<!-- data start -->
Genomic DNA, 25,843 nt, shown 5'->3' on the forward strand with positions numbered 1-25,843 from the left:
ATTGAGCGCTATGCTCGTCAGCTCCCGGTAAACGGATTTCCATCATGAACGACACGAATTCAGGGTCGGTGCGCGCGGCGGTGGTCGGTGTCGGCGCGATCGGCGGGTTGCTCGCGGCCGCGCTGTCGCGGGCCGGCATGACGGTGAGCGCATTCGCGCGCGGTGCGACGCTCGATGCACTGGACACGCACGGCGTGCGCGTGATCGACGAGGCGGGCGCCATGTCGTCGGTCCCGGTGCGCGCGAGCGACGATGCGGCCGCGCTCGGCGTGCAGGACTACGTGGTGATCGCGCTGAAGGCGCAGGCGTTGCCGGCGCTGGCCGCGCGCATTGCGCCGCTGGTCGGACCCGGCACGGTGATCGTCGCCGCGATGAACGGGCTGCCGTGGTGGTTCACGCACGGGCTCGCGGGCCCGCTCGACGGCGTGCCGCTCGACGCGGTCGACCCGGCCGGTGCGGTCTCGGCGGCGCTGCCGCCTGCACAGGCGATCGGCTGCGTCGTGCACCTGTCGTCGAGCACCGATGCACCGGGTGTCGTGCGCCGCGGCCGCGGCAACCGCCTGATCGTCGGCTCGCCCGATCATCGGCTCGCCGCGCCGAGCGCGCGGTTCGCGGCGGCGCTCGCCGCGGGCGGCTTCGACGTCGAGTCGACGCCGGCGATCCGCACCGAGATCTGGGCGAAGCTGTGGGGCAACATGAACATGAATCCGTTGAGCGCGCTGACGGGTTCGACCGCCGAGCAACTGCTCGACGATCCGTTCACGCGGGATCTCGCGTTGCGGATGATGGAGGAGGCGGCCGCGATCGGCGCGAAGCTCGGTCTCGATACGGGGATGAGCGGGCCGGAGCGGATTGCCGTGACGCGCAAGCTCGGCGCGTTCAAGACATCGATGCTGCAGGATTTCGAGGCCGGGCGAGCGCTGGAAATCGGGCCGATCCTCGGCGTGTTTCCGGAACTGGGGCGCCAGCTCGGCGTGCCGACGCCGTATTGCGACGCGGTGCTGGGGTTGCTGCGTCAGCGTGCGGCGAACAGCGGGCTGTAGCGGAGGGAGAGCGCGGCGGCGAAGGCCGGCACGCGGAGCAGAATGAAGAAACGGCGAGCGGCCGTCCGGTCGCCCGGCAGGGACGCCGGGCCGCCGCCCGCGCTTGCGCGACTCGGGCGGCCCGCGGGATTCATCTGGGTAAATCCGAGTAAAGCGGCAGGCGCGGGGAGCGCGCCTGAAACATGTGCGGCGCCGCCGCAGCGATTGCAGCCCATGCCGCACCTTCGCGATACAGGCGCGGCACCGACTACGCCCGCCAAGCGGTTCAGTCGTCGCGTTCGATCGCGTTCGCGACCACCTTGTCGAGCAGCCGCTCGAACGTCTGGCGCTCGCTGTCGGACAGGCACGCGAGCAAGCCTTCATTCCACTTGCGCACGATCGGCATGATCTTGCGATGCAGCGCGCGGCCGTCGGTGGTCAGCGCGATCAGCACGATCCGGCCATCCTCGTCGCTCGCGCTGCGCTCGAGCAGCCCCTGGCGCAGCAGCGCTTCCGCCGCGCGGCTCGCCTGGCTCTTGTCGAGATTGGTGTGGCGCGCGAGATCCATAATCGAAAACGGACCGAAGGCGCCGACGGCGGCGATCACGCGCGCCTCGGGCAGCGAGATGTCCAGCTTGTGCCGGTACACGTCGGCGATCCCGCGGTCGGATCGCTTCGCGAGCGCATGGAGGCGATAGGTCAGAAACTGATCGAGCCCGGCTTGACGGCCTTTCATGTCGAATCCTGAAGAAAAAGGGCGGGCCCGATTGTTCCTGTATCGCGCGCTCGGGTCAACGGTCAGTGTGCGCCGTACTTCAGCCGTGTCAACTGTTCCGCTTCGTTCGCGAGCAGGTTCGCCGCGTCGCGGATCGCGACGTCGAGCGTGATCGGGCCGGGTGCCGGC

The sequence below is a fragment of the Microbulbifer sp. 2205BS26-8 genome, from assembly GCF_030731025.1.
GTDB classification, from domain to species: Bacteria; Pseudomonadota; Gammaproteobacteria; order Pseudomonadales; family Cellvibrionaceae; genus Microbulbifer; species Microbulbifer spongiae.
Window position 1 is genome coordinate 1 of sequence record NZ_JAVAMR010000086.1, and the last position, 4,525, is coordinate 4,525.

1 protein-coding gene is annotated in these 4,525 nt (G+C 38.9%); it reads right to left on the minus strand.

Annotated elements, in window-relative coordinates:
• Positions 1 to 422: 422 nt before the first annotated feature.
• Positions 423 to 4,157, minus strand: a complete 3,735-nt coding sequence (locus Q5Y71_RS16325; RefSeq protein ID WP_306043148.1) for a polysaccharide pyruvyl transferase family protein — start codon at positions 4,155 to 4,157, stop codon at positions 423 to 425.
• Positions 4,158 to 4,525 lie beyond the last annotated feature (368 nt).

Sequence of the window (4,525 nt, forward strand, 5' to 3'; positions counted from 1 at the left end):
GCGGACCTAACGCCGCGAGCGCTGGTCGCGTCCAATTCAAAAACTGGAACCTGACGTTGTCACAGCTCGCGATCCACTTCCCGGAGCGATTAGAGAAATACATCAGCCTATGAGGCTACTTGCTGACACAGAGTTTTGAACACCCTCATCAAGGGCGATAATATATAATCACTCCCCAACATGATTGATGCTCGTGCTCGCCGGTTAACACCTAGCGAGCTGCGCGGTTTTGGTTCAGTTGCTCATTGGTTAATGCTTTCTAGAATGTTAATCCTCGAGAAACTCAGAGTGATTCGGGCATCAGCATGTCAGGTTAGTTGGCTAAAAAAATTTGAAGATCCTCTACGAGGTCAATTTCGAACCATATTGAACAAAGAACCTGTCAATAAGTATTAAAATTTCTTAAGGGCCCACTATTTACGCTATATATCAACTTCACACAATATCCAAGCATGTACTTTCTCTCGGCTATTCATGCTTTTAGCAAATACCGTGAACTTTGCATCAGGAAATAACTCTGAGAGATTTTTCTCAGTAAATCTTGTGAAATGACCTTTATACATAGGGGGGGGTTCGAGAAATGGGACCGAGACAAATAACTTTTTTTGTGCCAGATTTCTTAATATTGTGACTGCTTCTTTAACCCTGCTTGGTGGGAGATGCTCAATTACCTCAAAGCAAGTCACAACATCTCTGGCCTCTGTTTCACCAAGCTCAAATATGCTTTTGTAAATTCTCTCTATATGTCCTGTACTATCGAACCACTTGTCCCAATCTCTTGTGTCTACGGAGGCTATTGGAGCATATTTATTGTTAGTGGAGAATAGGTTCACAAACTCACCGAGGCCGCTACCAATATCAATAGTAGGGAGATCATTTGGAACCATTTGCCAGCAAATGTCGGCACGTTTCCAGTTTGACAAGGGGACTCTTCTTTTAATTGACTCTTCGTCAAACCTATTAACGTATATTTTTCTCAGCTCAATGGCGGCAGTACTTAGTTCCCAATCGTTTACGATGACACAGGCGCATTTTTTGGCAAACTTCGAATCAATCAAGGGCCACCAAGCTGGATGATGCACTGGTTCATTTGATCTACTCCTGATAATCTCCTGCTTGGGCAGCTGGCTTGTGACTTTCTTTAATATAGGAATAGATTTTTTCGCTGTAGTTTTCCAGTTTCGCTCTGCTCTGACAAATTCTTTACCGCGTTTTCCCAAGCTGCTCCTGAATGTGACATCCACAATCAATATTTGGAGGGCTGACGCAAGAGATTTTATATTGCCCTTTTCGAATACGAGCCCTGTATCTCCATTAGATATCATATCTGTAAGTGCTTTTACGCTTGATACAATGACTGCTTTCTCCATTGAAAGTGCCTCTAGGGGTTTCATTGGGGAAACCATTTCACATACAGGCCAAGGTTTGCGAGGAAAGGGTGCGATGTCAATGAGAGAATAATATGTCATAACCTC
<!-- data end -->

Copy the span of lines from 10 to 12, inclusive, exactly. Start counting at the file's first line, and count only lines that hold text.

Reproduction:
• Positions 4,158 to 4,525 lie beyond the last annotated feature (368 nt).

Sequence of the window (4,525 nt, forward strand, 5' to 3'; positions counted from 1 at the left end):
GCGGACCTAACGCCGCGAGCGCTGGTCGCGTCCAATTCAAAAACTGGAACCTGACGTTGTCACAGCTCGCGATCCACTTCCCGGAGCGATTAGAGAAATACATCAGCCTATGAGGCTACTTGCTGACACAGAGTTTTGAACACCCTCATCAAGGGCGATAATATATAATCACTCCCCAACATGATTGATGCTCGTGCTCGCCGGTTAACACCTAGCGAGCTGCGCGGTTTTGGTTCAGTTGCTCATTGGTTAATGCTTTCTAGAATGTTAATCCTCGAGAAACTCAGAGTGATTCGGGCATCAGCATGTCAGGTTAGTTGGCTAAAAAAATTTGAAGATCCTCTACGAGGTCAATTTCGAACCATATTGAACAAAGAACCTGTCAATAAGTATTAAAATTTCTTAAGGGCCCACTATTTACGCTATATATCAACTTCACACAATATCCAAGCATGTACTTTCTCTCGGCTATTCATGCTTTTAGCAAATACCGTGAACTTTGCATCAGGAAATAACTCTGAGAGATTTTTCTCAGTAAATCTTGTGAAATGACCTTTATACATAGGGGGGGGTTCGAGAAATGGGACCGAGACAAATAACTTTTTTTGTGCCAGATTTCTTAATATTGTGACTGCTTCTTTAACCCTGCTTGGTGGGAGATGCTCAATTACCTCAAAGCAAGTCACAACATCTCTGGCCTCTGTTTCACCAAGCTCAAATATGCTTTTGTAAATTCTCTCTATATGTCCTGTACTATCGAACCACTTGTCCCAATCTCTTGTGTCTACGGAGGCTATTGGAGCATATTTATTGTTAGTGGAGAATAGGTTCACAAACTCACCGAGGCCGCTACCAATATCAATAGTAGGGAGATCATTTGGAACCATTTGCCAGCAAATGTCGGCACGTTTCCAGTTTGACAAGGGGACTCTTCTTTTAATTGACTCTTCGTCAAACCTATTAACGTATATTTTTCTCAGCTCAATGGCGGCAGTACTTAGTTCCCAATCGTTTACGATGACACAGGCGCATTTTTTGGCAAACTTCGAATCAATCAAGGGCCACCAAGCTGGATGATGCACTGGTTCATTTGATCTACTCCTGATAATCTCCTGCTTGGGCAGCTGGCTTGTGACTTTCTTTAATATAGGAATAGATTTTTTCGCTGTAGTTTTCCAGTTTCGCTCTGCTCTGACAAATTCTTTACCGCGTTTTCCCAAGCTGCTCCTGAATGTGACATCCACAATCAATATTTGGAGGGCTGACGCAAGAGATTTTATATTGCCCTTTTCGAATACGAGCCCTGTATCTCCATTAGATATCATATCTGTAAGTGCTTTTACGCTTGATACAATGACTGCTTTCTCCATTGAAAGTGCCTCTAGGGGTTTCATTGGGGAAACCATTTCACATACAGGCCAAGGTTTGCGAGGAAAGGGTGCGATGTCAATGAGAGAATAATATGTCATAACCTC